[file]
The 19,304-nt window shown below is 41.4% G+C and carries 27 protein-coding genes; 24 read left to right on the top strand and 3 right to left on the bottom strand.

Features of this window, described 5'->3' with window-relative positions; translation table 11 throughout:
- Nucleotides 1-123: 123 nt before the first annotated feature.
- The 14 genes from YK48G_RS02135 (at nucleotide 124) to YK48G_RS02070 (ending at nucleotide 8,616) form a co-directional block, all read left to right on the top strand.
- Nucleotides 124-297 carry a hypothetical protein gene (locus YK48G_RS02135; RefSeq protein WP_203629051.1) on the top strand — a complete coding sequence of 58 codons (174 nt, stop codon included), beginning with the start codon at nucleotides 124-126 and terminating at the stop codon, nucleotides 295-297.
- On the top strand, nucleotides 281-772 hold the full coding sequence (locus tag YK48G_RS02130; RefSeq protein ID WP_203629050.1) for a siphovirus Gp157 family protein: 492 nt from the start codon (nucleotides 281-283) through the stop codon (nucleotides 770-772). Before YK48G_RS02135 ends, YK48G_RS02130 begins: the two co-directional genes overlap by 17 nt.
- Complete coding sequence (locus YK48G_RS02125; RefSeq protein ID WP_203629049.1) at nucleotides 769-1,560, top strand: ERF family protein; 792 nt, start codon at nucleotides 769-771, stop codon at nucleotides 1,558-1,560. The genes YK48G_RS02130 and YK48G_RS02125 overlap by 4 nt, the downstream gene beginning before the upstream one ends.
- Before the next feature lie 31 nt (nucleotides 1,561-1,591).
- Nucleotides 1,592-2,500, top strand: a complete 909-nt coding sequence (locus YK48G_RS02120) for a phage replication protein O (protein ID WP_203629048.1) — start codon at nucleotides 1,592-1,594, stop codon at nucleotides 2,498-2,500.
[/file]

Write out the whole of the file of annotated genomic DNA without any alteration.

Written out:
The 19,304-nt window shown below is 41.4% G+C and carries 27 protein-coding genes; 24 read left to right on the top strand and 3 right to left on the bottom strand.

Features of this window, described 5'->3' with window-relative positions; translation table 11 throughout:
- Nucleotides 1-123: 123 nt before the first annotated feature.
- The 14 genes from YK48G_RS02135 (at nucleotide 124) to YK48G_RS02070 (ending at nucleotide 8,616) form a co-directional block, all read left to right on the top strand.
- Nucleotides 124-297 carry a hypothetical protein gene (locus YK48G_RS02135; RefSeq protein WP_203629051.1) on the top strand — a complete coding sequence of 58 codons (174 nt, stop codon included), beginning with the start codon at nucleotides 124-126 and terminating at the stop codon, nucleotides 295-297.
- On the top strand, nucleotides 281-772 hold the full coding sequence (locus tag YK48G_RS02130; RefSeq protein ID WP_203629050.1) for a siphovirus Gp157 family protein: 492 nt from the start codon (nucleotides 281-283) through the stop codon (nucleotides 770-772). Before YK48G_RS02135 ends, YK48G_RS02130 begins: the two co-directional genes overlap by 17 nt.
- Complete coding sequence (locus YK48G_RS02125; RefSeq protein ID WP_203629049.1) at nucleotides 769-1,560, top strand: ERF family protein; 792 nt, start codon at nucleotides 769-771, stop codon at nucleotides 1,558-1,560. The genes YK48G_RS02130 and YK48G_RS02125 overlap by 4 nt, the downstream gene beginning before the upstream one ends.
- Before the next feature lie 31 nt (nucleotides 1,561-1,591).
- Nucleotides 1,592-2,500, top strand: a complete 909-nt coding sequence (locus YK48G_RS02120) for a phage replication protein O (protein ID WP_203629048.1) — start codon at nucleotides 1,592-1,594, stop codon at nucleotides 2,498-2,500.